THE Scottish Government’s spending review will face “tough decisions” between “axing, taxing or hoping for extra funding” after benefits were expanded, the Institute for Fiscal Studies (IFS) has said.

The Scottish economy is facing a £3.5 billion deficit by 2026/27 - the equivalent of £640 per person - and will be “no easy task” to conquer, IFS economists have said.

The figure could move to a £10bn shortfall or a £4bn surplus according to Scottish government predictions, but the IFS have said that a “substantial” gap is likely.

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It comes as Finance Secretary Kate Forbes will announce a multi-year resource spending review to set out spending plans to meet child poverty targets, climate change targets and boost the economy, for the first time in a decade.

A spokesperson for Forbes said that there were undoubtedly challenges ahead and noted that rising inflation was having an impact on the Government’s finances.

The Scottish Resource Spending Review report has said the Government may have to consider dropping some policy commitments if Westminster refuses to provide extra funding to make up the shortfall.

Ministers have a number of options, the reports says, from asking Westminster for more cash, overspending in the hope the UK bails out the funding or decides to provide borrowing powers to Scotland, which it has previously and consistently refused to do.

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The IFS said: “Difficult choices on Scottish tax and spending over the next few years will eventually have to be faced.”

“Political considerations – including those related to the Scottish Government’s desire for another independence referendum – will undoubtably play a role in whether those choices are made clear next week or not.

“Announcing them could be delayed but they can’t be avoided for long.”

The IFS report also said the Scottish Government’s bid to plan ahead with the multi-year spending review was “laudable” but added there may be issues as budgets are dependent on UK Government decisions, which filter down through the Barnett formula and limited borrowing powers.

It also added that a series of factors have heightened the “delicate trade-offs” facing the Scottish Government some of which were “its own making” in areas such as doubling the Scottish Child Payment and expanding it to older children, reforming disability benefits to expand who can claim them and widen the scope, and a “number of small benefit enhancements”.

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The report added: “Such measures mean that as of last December, the Scottish Fiscal Commission was forecasting that Scottish social security spending was set to exceed the funding provided by the UK Government by at least £750 million and potentially more like £1 billion per year by 2026-27.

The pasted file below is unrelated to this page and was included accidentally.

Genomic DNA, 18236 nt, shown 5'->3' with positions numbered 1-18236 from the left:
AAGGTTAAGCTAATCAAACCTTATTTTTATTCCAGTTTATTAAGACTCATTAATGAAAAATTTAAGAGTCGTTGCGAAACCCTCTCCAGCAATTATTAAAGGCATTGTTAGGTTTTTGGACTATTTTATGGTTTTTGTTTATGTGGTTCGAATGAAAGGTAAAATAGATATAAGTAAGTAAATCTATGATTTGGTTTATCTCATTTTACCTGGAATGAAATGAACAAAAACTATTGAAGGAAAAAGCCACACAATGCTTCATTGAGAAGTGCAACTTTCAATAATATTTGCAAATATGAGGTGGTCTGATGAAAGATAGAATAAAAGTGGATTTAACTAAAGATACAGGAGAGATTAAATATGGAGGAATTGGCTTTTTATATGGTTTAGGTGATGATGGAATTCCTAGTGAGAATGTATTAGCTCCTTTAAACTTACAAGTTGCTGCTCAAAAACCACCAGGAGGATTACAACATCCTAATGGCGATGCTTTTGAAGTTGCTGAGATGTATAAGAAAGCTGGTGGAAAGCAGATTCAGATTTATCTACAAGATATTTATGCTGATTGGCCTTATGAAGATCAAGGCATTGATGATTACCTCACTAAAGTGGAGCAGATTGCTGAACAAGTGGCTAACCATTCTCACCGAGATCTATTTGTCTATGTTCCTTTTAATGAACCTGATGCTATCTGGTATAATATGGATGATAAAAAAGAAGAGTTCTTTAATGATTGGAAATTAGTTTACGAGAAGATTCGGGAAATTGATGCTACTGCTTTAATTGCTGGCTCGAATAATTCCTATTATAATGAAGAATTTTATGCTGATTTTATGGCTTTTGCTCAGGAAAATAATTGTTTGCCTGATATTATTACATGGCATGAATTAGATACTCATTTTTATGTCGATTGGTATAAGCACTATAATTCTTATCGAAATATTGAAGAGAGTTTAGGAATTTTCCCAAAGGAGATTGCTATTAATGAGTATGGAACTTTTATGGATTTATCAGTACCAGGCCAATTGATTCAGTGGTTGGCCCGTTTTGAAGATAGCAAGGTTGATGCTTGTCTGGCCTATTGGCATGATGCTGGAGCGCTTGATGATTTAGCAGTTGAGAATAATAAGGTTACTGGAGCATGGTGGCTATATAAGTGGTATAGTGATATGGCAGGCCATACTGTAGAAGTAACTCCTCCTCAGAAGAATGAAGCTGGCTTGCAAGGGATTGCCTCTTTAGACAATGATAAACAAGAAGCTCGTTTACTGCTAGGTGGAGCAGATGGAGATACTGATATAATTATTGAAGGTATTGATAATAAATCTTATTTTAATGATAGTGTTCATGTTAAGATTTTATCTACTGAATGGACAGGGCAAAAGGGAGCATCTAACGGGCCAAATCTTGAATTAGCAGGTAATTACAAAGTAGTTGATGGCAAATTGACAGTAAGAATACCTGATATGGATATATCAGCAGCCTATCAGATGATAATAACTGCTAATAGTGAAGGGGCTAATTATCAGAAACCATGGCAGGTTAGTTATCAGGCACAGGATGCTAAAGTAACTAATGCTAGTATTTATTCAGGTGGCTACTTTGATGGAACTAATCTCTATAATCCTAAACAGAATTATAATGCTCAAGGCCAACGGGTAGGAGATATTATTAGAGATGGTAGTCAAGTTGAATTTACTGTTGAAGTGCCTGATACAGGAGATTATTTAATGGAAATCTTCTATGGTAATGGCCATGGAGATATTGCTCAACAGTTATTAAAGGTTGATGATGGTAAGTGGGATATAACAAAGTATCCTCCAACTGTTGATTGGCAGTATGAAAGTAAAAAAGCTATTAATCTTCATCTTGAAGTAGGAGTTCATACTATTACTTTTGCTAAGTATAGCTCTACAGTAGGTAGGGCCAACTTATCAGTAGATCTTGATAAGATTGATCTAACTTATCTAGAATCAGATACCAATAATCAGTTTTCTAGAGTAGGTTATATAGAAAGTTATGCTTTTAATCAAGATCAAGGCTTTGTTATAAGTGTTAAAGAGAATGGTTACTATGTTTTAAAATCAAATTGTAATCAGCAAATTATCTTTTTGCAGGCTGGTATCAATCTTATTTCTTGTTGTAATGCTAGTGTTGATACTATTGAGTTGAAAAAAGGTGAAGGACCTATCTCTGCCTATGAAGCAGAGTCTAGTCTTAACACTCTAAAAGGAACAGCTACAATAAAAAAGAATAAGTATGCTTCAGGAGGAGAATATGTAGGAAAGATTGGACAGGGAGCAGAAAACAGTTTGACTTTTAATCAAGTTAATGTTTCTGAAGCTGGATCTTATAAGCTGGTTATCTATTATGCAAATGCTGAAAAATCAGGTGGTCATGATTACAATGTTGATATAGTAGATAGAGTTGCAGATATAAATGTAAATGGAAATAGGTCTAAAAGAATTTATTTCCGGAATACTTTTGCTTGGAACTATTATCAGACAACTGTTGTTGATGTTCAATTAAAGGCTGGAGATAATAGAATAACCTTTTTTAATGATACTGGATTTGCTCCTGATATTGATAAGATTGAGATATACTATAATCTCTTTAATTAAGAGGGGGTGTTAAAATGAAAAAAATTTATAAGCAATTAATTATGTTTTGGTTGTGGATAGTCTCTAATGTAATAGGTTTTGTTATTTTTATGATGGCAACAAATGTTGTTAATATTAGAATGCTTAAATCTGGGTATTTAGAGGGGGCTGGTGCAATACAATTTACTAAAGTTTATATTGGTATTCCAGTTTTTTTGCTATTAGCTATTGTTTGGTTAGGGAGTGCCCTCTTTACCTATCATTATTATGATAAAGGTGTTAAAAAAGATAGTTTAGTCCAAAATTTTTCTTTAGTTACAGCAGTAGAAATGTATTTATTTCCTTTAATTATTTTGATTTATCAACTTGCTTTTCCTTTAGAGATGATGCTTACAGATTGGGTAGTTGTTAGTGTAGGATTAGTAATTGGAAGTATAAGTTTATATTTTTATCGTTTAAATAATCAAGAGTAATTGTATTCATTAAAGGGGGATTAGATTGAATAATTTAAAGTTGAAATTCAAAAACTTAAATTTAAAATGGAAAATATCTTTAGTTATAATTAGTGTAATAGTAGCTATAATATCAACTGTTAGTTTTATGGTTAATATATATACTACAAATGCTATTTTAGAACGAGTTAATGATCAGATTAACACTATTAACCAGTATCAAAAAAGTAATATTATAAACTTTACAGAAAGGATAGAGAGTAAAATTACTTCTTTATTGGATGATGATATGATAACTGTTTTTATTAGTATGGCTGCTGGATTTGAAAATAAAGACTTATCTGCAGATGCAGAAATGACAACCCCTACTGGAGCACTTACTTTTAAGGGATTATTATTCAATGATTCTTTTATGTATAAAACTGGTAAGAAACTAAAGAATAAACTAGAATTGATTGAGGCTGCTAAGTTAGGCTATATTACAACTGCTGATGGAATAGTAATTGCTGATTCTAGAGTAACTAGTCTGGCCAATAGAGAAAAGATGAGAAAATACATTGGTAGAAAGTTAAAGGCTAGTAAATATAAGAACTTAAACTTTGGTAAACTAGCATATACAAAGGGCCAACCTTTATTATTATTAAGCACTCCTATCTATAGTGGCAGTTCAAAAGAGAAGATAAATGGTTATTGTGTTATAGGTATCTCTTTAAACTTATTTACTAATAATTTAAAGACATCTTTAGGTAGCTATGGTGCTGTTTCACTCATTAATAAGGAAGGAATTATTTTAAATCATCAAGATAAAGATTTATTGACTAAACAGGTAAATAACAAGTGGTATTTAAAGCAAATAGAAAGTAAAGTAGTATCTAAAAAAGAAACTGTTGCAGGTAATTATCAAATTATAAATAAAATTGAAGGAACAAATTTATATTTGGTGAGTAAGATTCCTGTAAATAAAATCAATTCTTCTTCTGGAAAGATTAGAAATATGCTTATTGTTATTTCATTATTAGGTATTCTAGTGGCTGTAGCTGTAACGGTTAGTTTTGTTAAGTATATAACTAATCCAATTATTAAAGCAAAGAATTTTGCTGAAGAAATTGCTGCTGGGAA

“This means less money for public services or higher taxes than otherwise would be the case.”

The Scottish Tories dubbed the shortfall as a “product of incompetence” from the Scottish Government, adding that it “squandered taxpayers’ money on a whole range of failed public sector projects, of which the ferries fiasco is top of the long list”.

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Meanwhile, Scottish Labour finance spokesman Daniel Johnson said the report “lays bare the price of SNP failure”.

He added: ”It is clear that the spending review, due next week, will spell out the heavy cost all Scots will have to pay for nationalists prioritising constitution over the economy."

A spokesperson for Forbes said: “The IFS are right to highlight the challenges caused by rising inflation and by uncertain UK Government funding decisions, which can dramatically reduce Scotland’s budget at the drop of a hat.

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“While the Chancellor offered some support to households, he has done nothing to support the public sector and public sector workers, who have helped the country through the pandemic, in the face of rising costs.

“Our budget is already worth less this year as a result of inflation and – without the borrowing levers available to other governments – the Scottish Government faces challenging spending decisions.

“The spending review is not a budget but it will set out how, within those limited means and powers, we will focus our resources to help with the cost-of-living crisis, to tackle child poverty – which is only being exacerbated by the actions of the UK Government – to grow our economy and to support our public sector.”.